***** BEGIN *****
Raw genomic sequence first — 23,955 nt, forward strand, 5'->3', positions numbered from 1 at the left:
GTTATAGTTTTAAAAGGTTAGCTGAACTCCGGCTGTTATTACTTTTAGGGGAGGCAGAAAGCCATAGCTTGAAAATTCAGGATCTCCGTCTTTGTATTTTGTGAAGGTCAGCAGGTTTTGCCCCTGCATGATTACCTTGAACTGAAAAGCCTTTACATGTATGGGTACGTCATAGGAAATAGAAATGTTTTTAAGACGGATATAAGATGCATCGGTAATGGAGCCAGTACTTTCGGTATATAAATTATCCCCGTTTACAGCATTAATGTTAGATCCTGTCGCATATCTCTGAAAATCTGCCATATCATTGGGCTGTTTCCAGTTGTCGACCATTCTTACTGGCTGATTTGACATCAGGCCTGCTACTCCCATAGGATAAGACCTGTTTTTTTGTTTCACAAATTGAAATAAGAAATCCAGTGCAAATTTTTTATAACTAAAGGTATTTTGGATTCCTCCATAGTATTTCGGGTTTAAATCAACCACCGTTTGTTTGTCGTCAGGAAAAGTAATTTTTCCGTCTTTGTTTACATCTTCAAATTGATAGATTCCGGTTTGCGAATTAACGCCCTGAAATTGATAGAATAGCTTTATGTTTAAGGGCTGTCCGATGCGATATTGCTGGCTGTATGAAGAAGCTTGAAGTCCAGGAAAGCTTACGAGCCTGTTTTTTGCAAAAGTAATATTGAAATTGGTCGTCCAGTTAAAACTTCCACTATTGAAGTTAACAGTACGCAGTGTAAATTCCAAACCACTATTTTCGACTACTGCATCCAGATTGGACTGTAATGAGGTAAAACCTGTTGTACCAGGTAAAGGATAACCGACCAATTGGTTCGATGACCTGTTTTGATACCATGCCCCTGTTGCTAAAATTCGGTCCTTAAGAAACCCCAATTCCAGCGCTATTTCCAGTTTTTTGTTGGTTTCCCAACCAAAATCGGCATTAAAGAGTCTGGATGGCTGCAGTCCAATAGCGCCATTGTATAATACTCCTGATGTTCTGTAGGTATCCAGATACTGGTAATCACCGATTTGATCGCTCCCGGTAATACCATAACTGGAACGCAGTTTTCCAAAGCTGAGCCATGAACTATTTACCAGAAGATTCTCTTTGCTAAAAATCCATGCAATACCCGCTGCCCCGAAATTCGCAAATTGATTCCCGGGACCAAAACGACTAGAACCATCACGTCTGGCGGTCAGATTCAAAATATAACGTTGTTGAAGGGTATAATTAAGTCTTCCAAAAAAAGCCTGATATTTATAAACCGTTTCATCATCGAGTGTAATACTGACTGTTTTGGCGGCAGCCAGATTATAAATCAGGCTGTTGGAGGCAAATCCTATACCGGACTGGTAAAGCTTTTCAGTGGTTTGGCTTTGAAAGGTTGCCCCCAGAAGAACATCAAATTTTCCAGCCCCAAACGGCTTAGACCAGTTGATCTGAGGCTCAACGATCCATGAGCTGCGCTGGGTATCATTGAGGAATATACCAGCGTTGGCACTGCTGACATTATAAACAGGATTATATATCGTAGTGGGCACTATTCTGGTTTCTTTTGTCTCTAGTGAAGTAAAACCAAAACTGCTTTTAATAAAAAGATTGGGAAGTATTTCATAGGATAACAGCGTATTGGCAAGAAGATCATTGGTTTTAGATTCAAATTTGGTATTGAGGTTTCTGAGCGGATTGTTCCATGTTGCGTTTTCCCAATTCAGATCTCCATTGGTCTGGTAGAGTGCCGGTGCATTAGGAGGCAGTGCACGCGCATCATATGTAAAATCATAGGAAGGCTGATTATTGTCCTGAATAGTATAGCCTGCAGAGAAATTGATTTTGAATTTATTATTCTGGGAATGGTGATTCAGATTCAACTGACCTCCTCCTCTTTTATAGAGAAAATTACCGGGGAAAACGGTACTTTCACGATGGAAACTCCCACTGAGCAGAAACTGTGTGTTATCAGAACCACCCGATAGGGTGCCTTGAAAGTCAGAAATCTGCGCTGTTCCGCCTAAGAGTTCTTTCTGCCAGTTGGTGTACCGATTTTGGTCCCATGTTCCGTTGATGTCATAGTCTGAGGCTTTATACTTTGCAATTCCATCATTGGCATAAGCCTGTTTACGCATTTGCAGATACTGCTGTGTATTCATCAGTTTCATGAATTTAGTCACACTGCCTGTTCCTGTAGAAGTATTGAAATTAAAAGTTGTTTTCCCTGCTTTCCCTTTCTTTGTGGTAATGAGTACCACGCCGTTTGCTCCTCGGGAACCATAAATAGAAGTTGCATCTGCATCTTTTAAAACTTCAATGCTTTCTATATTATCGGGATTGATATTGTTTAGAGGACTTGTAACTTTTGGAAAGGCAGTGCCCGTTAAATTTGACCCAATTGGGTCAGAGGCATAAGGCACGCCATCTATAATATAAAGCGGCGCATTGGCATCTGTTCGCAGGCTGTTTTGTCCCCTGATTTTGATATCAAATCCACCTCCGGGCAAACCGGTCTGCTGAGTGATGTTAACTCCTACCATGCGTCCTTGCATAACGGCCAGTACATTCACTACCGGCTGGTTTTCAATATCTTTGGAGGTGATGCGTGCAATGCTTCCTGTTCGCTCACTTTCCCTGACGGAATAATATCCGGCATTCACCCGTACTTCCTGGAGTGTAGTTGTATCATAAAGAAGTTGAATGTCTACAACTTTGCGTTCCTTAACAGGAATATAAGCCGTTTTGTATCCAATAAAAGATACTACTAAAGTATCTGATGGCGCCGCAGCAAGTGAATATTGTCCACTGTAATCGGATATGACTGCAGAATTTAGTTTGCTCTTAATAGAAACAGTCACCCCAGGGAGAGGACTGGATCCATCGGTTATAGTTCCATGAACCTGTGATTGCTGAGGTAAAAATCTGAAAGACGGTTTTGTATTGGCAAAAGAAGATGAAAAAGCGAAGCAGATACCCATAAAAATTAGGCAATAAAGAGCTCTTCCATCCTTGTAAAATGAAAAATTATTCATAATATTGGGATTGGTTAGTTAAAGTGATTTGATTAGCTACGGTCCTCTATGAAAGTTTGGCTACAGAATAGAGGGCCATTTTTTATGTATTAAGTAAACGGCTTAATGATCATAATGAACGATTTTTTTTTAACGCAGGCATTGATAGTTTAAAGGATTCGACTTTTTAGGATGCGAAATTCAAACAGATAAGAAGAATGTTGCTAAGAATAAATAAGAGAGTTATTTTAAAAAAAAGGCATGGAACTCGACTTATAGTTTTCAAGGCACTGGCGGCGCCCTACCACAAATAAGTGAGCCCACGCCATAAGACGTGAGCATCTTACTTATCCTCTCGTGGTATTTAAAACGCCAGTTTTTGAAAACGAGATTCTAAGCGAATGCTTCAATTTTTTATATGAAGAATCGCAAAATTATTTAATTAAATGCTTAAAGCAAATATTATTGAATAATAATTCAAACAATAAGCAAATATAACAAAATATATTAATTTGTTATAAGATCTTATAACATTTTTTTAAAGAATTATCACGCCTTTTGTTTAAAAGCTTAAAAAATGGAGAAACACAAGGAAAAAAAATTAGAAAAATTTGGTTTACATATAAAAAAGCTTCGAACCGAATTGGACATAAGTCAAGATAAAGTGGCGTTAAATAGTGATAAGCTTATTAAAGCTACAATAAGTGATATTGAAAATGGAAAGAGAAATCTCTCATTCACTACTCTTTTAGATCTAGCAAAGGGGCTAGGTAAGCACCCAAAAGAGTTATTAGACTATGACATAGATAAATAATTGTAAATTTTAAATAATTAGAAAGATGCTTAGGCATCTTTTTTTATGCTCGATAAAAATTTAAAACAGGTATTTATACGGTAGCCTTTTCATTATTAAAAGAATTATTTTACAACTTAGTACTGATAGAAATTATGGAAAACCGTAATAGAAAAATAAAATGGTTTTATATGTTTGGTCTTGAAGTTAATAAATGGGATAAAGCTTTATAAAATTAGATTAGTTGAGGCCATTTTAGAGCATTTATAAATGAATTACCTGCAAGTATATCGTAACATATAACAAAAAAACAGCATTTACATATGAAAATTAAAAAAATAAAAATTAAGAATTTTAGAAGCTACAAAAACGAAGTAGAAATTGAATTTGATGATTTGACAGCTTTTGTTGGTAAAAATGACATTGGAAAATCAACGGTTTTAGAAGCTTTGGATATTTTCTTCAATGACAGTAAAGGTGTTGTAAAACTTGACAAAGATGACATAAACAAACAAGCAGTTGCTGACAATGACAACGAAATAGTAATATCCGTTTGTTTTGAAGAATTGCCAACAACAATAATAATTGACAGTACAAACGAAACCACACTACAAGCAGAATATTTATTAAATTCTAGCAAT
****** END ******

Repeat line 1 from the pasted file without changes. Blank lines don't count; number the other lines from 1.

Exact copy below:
Raw genomic sequence first — 23,955 nt, forward strand, 5'->3', positions numbered from 1 at the left: